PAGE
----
I can understand why they would be particularly scary to a child, especially if it has come on relatively suddenly.

A caveat: sometimes the voices aren’t scary at all, sometimes they try to convince me that they are my best friends, acting in my best interest, that I will feel a whole lot better if I do what they say. And I DO feel better if I do what they say, but this feeling is only temporary. When I was younger the voices were not at all scary or distressing because I just did what I was told and had no insight as to the nature of what was gonig on.

Mama Bear: Do they feel like your own thoughts or do they sound to you to be different people in your head?

Sam: They don’t feel like my own thoughts, or really like thoughts at all to be honest. It feels foreign/alien. I consider it to be my illness(es) talking.

Mama Bear: Are they brought on when you feel a surge of anxiety, but quiet when you are feeling good?

Sam: Oh, most definitely! It should be noted, though, that they further aggravate any anxiety/distress that I have to begin with, so it can be a vicious cycle.

This is actually one of the reasons why I know equivocably that the voices are not ME. They are significantly muted when I am well.

Mama Bear: What can you do to live with them?

Sam: I have found a number of things helpful:

- Dialectical Behavioural Therapy (DBT). This is used most often in people with Borderline Personality Disorder and/or who self-harm, but it teaches a number of skills which are excellent for improving distress tolerance. I think it would be too complex for a child, and I don’t know of anyone adapting it for children, but a therapist or psychologist with training in DBT could certainly teach some age-appropriate principles and skills. You might find this website useful: particularly DBT Lessons -> Distress Tolerance.

- Cognitive Behavioural Therapy (CBT). This is an evidence-based therapy for anxiety disorders. It has been adapted for children but you would need to find someone with specific training. CBT has helped strengthen my own “healthy voice”.

- Distraction techniques. When it is particularly “noisy” in my head listening to music or having a television playing in the background helps give me something else on which to focus. I find this is particularly important at night time, when the voices tend to be at their worst (probably because there are less distractions at night time!). Sometimes music/tv isn’t enough and I have to distraction further by doing something else with my hands/brain such as playing a game on my iphone. If I am really anxious and do not have something to do with my hands, I have a tendency to sub-consciously start hurting myself and will not realise until someone points it out to me. Talking to someone also helps distract me from the voices. Sometimes I may not be able to engage in conversation, but hearing someone talk still helps. I find it most helpful when the person talking is calm and talkes about something else. Of course, there is a time and place to talk about these things but that time is generally not when I'm in a state of severe distress!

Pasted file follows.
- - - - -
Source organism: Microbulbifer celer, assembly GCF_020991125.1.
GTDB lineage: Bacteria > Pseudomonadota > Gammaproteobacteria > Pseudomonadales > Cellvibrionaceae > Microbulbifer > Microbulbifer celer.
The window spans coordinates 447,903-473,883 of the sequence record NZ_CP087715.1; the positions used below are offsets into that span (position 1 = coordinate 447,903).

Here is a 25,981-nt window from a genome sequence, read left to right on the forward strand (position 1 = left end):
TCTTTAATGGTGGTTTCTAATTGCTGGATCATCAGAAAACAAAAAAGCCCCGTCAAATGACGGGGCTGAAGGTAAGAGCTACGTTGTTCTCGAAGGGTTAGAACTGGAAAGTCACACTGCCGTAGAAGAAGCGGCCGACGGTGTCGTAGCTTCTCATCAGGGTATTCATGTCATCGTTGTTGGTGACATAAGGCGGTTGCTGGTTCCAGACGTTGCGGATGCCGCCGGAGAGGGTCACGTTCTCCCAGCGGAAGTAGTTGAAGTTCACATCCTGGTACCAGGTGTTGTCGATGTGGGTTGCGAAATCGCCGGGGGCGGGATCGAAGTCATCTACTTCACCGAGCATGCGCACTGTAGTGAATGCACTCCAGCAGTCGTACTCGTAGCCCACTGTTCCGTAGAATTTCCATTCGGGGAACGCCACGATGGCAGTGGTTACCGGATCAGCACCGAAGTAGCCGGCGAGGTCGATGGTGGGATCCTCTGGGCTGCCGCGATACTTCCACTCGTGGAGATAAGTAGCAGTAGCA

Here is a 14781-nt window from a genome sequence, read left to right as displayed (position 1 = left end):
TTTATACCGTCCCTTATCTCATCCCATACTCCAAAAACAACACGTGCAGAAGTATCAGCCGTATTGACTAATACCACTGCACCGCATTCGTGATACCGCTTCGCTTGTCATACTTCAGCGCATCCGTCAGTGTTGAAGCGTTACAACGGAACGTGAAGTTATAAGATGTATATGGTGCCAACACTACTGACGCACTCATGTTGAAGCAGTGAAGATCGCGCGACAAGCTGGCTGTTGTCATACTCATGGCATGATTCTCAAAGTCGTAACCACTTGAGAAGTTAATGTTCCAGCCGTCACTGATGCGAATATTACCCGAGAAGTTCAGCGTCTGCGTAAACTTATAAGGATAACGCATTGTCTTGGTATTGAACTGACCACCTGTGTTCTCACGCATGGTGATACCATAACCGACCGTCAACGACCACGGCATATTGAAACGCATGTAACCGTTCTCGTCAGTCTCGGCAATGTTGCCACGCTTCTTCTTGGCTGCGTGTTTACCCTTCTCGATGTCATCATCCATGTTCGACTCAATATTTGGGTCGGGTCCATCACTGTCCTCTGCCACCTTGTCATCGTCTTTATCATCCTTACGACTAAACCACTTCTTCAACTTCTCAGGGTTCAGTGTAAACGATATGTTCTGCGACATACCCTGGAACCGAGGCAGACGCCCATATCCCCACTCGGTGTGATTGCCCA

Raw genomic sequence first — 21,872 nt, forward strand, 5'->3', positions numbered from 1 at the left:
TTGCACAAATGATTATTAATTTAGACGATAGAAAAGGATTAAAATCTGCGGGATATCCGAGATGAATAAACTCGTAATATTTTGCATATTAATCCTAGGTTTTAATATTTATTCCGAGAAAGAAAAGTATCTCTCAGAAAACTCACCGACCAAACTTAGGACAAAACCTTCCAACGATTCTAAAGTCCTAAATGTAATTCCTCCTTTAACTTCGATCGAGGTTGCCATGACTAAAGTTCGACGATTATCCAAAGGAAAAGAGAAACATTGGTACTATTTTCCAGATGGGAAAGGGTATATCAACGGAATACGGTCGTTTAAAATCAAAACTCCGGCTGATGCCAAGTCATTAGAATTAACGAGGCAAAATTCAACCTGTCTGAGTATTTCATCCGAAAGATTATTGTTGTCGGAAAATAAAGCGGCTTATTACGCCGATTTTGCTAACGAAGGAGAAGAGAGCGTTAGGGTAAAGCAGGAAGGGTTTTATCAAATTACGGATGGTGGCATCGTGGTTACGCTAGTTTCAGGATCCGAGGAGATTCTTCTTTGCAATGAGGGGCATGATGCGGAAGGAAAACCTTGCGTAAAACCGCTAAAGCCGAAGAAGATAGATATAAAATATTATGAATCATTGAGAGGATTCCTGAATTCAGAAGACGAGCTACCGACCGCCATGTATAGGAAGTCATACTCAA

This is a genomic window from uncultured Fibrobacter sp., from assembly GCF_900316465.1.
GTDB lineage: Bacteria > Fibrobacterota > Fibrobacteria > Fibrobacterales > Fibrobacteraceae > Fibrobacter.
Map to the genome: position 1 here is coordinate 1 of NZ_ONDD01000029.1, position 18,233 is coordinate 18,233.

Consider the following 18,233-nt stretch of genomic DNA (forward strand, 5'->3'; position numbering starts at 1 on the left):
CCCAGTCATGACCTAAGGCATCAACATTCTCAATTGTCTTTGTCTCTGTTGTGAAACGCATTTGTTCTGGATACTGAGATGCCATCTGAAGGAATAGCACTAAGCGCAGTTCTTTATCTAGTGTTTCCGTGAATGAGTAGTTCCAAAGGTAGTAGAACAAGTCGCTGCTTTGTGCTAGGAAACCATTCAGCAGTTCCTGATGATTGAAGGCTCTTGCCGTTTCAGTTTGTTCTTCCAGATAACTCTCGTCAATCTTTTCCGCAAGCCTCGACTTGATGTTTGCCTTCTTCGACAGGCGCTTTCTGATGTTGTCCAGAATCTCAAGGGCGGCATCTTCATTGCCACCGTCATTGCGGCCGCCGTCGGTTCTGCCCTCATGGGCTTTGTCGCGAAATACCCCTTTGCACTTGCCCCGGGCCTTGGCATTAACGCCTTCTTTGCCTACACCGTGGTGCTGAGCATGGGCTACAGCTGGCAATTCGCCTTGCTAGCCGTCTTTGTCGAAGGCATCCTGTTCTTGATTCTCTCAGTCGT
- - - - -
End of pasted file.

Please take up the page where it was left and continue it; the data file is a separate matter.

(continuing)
- Many people benefit from guided meditation or other forms of meditation. I personally find these things aggravating as it ends up just being me and the voices duking it out in my head. I do find pilates helpful though, because while it is relaxing there’s still enough for me to concentrate on.

- High intensity cardiovascular exercise. You know how anxiety creates a surge of adrenaline and cortisol? It is basically the body prepping you to fight a battle which doesn’t necessary exist, like a bear chasing you or whatever. Exercise is a good way to release these stress hormones, but it must be suitably intense. This is more for the anxiety than the voices but since they play into each other, it is worth noting.

(NB, in the unlikely event that a parent with an AN child is reading this, please note that I am not allowed to exercise unless I am at a healthy-enough weight to do so and am eating enough to account for the energy expenditure. DO NOT permit exercise otherwise!).

- Doing the Opposite. I do the exact opposite of what the voices tell me to do. Doing the Opposite makes one’s anxiety shoot through the roof in the short term but it helps over time. It takes a lot of practice.

Mama Bear: Did you ever feel like something bad would happen if you didn’t follow through with the voices’ commands?

Sam: Oh yes. I would become fat, I would be greedy, a sloth, disgusting, repulsive, lazy. I would be a failure, amount to nothing, and let everyone including myself down. To avoid these outcomes I had/have to do whatever the voices say.

This probably sounds very similar to OCD, but when I’ve had OCD episodes they are very much intrusive thoughts, not intrusive voices.

Mama Bear: Do you remember how old you were when it started?